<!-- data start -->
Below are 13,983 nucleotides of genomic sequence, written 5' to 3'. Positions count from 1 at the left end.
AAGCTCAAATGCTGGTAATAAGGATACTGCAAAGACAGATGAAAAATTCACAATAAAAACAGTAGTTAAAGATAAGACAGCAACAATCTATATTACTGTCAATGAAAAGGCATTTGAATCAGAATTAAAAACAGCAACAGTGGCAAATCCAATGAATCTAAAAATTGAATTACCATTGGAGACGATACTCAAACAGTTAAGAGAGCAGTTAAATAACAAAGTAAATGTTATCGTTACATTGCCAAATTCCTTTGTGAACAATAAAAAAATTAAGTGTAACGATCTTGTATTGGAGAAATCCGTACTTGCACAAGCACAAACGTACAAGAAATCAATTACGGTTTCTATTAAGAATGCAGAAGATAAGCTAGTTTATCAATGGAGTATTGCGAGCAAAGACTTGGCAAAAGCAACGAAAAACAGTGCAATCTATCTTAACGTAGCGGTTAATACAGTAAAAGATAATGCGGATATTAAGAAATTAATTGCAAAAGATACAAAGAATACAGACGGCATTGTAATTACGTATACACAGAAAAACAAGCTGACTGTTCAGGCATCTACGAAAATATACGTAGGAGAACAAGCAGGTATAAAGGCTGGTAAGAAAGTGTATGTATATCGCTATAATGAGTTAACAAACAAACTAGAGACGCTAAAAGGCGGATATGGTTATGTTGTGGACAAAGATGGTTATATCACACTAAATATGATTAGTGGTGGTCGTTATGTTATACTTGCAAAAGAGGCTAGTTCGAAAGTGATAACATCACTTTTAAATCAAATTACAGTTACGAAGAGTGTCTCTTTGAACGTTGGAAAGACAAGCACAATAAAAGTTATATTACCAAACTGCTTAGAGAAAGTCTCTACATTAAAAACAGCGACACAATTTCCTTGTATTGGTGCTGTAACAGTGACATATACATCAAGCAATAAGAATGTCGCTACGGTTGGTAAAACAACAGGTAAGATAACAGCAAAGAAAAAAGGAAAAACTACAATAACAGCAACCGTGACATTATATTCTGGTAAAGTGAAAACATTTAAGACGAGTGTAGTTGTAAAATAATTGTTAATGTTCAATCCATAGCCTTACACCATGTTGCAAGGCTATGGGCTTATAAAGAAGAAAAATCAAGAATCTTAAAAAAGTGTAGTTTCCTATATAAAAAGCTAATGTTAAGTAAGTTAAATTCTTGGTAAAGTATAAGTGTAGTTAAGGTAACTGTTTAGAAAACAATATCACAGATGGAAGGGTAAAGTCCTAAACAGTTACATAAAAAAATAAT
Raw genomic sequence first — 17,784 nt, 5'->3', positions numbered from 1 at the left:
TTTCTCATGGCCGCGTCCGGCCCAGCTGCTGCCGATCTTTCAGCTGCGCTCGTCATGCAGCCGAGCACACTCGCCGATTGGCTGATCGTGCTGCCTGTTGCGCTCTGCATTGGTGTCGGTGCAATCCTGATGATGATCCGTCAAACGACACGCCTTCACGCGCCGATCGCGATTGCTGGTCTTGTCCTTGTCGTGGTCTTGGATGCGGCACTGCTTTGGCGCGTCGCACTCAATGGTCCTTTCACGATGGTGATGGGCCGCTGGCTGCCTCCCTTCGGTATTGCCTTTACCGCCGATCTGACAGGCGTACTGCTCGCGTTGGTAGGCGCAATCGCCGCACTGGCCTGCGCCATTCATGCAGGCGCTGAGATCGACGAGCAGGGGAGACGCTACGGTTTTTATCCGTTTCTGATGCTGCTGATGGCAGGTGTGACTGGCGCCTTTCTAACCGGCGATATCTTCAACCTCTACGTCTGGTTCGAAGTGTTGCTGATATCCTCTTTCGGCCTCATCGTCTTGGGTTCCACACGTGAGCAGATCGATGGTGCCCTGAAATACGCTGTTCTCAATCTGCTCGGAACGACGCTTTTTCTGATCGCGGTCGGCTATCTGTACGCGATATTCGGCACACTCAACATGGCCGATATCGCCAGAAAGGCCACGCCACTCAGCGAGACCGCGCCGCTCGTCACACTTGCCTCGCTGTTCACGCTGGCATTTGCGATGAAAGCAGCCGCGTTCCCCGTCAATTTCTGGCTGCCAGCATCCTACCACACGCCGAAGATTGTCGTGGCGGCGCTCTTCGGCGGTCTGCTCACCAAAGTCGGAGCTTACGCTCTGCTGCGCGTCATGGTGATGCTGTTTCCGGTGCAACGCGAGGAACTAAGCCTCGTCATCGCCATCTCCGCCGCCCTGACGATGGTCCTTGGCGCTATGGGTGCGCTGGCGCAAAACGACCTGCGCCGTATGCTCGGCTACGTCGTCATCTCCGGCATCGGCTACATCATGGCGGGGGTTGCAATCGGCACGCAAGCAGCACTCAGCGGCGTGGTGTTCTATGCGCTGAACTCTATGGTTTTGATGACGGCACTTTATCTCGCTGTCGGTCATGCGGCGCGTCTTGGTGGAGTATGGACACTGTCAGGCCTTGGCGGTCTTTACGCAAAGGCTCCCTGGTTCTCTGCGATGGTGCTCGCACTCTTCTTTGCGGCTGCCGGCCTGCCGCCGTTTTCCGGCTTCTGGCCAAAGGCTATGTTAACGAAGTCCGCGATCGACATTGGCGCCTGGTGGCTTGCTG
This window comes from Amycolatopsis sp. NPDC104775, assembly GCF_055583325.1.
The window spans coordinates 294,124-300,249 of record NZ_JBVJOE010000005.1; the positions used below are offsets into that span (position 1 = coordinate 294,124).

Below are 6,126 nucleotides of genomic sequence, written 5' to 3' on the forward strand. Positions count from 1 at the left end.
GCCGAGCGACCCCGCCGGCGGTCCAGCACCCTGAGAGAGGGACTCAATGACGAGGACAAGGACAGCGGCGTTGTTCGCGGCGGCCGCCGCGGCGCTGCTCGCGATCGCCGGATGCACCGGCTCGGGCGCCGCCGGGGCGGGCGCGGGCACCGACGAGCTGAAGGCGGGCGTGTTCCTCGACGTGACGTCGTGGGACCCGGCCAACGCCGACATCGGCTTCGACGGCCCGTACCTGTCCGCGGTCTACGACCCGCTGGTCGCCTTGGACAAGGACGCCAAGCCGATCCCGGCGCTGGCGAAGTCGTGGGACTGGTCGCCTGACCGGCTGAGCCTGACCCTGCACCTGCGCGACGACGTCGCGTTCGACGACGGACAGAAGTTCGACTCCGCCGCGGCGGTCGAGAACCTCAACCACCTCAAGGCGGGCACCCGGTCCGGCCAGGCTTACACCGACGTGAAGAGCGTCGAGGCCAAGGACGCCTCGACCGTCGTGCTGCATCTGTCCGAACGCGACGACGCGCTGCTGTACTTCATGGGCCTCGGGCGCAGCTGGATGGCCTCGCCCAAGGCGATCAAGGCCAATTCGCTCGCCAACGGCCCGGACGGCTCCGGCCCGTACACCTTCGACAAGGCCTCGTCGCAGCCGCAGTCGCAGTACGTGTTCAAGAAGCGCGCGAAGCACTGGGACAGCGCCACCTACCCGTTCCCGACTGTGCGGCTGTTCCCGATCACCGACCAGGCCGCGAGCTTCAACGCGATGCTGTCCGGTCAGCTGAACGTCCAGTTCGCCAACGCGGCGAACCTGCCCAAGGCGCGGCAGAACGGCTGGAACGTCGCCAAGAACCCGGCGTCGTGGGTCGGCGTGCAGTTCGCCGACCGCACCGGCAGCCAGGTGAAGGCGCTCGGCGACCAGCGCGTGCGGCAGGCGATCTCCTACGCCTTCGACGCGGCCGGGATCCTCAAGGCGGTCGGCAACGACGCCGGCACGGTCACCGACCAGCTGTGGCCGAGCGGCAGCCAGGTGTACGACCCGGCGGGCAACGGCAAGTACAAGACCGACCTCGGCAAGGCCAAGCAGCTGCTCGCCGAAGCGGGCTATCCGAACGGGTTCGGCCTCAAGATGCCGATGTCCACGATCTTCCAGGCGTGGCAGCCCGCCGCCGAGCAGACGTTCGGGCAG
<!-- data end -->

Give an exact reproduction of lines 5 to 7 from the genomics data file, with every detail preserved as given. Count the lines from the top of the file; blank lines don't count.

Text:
This window comes from Amycolatopsis sp. NPDC104775, assembly GCF_055583325.1.
The window spans coordinates 294,124-300,249 of record NZ_JBVJOE010000005.1; the positions used below are offsets into that span (position 1 = coordinate 294,124).

Below are 6,126 nucleotides of genomic sequence, written 5' to 3' on the forward strand. Positions count from 1 at the left end.